By Larry Lauer, PhD, CC-AASP
“I wouldn’t want to coach her, she is a head case!”“He will never be a great player. He is so mentally weak.”
Have you heard coaches, spectators, television and sport talk commentators mutter these words? I certainly have heard these jabs at very capable professional and amateur athletes, and it is frustrating to hear it as a sport psychology professional.
That is why Ana Ivanovic’s win at the French Open is a win for all the athletes that have suffered from nerves in the big match. You can beat your demons. You can show others (that would consider you a head case) that they don’t know you, and they underestimate your mental toughness…..
In last year’s French Open Final, Ivanovic admittedly had a bad case of nerves against Justine Henin and meekly went away in a blowout. This had some critics pondering whether Ivanovic had the mental toughness to win a slam. Her tough loss at the Australian Open only served to support those that didn’t believe Ivanovic had the mettle.
“It was very tough loss for me, and I had few sleepless nights after that, honestly,” said Ivanovic. “But, yeah, it’s something I learned from. I was again in that final, like in Paris it was much better but still, part of me was already thinking about possibly holding a trophy. So this time I really tried to change that and don’t think about that at all and just focus on my game.”
And change she did! Despite feeling nerves at times during the match (the match itself was described as a very nervous one), Ivanovic hung tough and kept battling. She allowed Safina to make the mistakes. Eventually Ivanovic was rewarded for her commitment winning the title 6-4, 6-3. She fought through the nerves and finished off her first grand slam.
The win was not without some nervousness, but Ivanovic is happy with it all the same. “Obviously you’re nervous”, admitted Ivanovic. “You want to make one step more and win a title. But, you know, the last two Grand Slams were great learning experience for me. I’m only 20 and it was my third final already, so that kept some pressure off me. Just trying to enjoy it and that’s what I did today.”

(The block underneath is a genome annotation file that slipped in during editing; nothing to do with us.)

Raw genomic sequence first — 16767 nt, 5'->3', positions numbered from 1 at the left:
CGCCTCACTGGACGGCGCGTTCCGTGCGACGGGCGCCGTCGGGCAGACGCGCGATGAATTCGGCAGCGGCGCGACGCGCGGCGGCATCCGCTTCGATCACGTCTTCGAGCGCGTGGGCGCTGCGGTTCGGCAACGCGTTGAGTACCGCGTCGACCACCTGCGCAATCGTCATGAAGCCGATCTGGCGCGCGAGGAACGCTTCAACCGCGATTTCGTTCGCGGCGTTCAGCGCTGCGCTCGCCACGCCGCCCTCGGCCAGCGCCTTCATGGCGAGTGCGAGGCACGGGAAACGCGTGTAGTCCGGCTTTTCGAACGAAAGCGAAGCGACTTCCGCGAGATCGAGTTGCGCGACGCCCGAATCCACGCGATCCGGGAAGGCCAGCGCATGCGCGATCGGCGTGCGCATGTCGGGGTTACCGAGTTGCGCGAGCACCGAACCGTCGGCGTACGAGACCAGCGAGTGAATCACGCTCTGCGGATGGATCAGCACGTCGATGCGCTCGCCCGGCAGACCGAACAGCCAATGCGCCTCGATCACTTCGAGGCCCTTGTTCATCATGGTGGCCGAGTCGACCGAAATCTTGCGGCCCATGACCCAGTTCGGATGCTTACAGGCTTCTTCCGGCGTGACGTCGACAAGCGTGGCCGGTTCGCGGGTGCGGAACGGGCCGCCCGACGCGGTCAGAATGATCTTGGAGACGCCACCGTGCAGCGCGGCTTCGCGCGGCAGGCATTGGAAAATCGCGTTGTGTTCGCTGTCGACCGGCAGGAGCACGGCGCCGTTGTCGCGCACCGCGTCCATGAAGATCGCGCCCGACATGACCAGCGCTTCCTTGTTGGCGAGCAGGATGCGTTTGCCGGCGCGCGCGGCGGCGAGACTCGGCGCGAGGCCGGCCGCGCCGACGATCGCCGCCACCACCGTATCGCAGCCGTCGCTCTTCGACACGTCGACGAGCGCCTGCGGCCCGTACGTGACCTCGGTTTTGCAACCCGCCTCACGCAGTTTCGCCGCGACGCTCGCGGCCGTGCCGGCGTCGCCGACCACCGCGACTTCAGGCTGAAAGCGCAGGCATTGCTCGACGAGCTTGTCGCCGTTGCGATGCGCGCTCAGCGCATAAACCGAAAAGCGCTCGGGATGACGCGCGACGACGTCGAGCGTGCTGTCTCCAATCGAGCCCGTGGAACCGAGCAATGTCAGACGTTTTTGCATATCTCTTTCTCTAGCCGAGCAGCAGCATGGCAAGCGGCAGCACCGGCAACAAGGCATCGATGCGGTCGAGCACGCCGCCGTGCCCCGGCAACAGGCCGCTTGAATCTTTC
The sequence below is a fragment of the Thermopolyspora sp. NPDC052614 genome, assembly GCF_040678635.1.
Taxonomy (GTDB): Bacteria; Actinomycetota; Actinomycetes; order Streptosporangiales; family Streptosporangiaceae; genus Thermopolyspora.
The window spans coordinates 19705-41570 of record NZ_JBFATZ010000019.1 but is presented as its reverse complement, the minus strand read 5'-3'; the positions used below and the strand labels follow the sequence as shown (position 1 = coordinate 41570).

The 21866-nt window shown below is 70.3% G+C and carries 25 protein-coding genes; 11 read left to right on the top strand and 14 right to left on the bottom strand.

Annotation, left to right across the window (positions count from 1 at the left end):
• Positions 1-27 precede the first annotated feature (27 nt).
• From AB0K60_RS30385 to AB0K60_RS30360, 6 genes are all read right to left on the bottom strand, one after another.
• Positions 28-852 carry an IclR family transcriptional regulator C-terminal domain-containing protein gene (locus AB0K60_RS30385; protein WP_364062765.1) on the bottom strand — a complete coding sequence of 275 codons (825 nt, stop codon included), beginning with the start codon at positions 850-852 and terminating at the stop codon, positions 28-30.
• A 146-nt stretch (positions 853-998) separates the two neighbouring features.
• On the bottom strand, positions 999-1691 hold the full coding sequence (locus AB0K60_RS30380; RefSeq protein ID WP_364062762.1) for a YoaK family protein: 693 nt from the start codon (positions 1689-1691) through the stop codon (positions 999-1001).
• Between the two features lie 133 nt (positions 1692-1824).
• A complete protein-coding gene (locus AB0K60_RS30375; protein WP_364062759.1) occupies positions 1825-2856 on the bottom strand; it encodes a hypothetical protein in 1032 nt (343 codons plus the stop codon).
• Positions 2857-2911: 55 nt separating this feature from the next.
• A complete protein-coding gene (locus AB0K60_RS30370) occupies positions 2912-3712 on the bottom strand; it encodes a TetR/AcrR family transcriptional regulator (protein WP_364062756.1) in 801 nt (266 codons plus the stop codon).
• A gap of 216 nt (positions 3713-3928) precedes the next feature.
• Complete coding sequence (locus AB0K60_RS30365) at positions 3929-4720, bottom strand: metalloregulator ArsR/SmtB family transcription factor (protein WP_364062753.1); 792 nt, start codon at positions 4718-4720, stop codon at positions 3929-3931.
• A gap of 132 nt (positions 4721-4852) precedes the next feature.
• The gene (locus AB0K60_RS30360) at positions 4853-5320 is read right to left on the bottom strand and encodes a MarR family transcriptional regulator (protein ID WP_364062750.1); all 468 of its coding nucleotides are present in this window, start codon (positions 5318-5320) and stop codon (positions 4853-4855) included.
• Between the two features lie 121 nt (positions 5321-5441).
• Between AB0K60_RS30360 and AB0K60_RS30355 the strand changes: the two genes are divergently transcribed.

“I’m just really proud about my efforts today. It wasn’t [an] easy match. You know, it was a few mental games out there today, so I was really happy that in a key moment I managed to stay strong and calm, in the second set, especially.”
“Obviously there were a lot of emotions inside, but till the last point I tried to, you know, don’t think about the occasion and just focus on my tennis. So I was really happy I managed to do that today.”
Just because you have a history of nerves doesn’t mean you will always have nerves. You can overcome these demons. Ask the best player in the world, Roger Federer. He defeated his nerves to become the best player in the world. Yet, he still gets nervous at times.
“I felt the pressure. I’ve had an upset stomach, shaky hands, I’ve had it all,” said Federer talking about his nerves during the 2007 US Open.
“But it is just great to be back in a Grand Slam final and win it. I really enjoyed today and the entire two weeks.”
Federer’s quote is interesting. He felt nervous and had a great time! This shows the level of emotional maturity that Federer has. He understands that at times you are going to get nervous. He also recognizes that he can play through it and still win.
I think Ivanovic’s and Federer’s quotes highlight something very important. Mental toughness is not about being perfect, and it is not about 100% confidence and composure. It is as much about being able to deal with adversity, like feeling nervous in a big competition, by recognizing that it happens and playing through it.